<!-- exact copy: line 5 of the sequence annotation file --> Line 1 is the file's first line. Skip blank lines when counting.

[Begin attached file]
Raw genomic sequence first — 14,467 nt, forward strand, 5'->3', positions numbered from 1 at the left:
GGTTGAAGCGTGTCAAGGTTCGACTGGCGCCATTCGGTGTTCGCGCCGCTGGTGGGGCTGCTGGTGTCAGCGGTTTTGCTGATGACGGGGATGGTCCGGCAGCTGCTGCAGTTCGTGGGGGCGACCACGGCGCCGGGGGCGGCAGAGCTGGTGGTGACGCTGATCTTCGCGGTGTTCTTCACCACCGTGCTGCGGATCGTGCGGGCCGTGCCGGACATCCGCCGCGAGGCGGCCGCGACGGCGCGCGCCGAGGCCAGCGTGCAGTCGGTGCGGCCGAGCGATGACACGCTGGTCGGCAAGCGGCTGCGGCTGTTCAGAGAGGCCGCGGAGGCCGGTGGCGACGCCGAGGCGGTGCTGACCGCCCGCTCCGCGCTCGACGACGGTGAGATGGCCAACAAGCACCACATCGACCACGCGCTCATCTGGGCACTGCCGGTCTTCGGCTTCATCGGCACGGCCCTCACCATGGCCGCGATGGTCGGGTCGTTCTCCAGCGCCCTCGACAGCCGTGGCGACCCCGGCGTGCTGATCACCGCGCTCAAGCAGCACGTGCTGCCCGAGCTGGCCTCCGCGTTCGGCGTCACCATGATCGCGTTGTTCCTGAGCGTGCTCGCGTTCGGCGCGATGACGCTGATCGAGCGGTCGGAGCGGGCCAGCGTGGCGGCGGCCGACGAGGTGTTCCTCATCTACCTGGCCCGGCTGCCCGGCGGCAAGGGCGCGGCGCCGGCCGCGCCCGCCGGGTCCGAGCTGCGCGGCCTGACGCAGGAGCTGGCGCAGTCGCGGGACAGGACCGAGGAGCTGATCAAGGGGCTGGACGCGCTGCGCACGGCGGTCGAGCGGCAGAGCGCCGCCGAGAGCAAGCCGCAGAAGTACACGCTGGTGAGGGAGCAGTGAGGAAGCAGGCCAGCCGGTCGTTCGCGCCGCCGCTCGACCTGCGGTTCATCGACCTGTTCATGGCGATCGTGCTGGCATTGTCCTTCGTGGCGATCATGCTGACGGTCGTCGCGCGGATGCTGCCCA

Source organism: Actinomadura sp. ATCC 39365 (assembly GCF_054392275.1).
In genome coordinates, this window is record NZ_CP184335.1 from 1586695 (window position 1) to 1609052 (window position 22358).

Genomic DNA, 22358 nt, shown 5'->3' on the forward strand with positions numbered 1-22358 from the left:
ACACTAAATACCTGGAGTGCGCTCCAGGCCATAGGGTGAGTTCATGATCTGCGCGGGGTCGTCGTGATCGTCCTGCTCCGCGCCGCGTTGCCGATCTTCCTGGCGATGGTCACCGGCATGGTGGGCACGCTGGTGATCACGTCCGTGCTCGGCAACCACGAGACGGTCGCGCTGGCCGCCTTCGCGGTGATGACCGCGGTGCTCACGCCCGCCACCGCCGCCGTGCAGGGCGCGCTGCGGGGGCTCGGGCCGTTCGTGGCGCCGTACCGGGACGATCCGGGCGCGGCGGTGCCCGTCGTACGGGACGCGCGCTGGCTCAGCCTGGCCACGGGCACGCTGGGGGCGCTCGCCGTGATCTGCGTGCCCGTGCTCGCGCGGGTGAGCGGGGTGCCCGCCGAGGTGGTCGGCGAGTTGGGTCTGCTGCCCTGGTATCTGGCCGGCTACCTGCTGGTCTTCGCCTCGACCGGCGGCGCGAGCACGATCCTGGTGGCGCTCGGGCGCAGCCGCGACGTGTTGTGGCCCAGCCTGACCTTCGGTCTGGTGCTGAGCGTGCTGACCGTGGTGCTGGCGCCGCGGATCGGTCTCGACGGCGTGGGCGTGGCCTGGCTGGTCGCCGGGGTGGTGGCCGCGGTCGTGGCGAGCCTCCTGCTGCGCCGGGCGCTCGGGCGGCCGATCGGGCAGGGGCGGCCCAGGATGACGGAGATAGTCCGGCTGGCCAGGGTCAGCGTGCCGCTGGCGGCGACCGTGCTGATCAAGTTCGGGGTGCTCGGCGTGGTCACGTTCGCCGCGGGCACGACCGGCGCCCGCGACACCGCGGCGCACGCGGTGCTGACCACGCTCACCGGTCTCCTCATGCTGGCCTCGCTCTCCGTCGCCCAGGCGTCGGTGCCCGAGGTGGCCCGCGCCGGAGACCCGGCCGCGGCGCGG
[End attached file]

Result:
Genomic DNA, 22358 nt, shown 5'->3' on the forward strand with positions numbered 1-22358 from the left: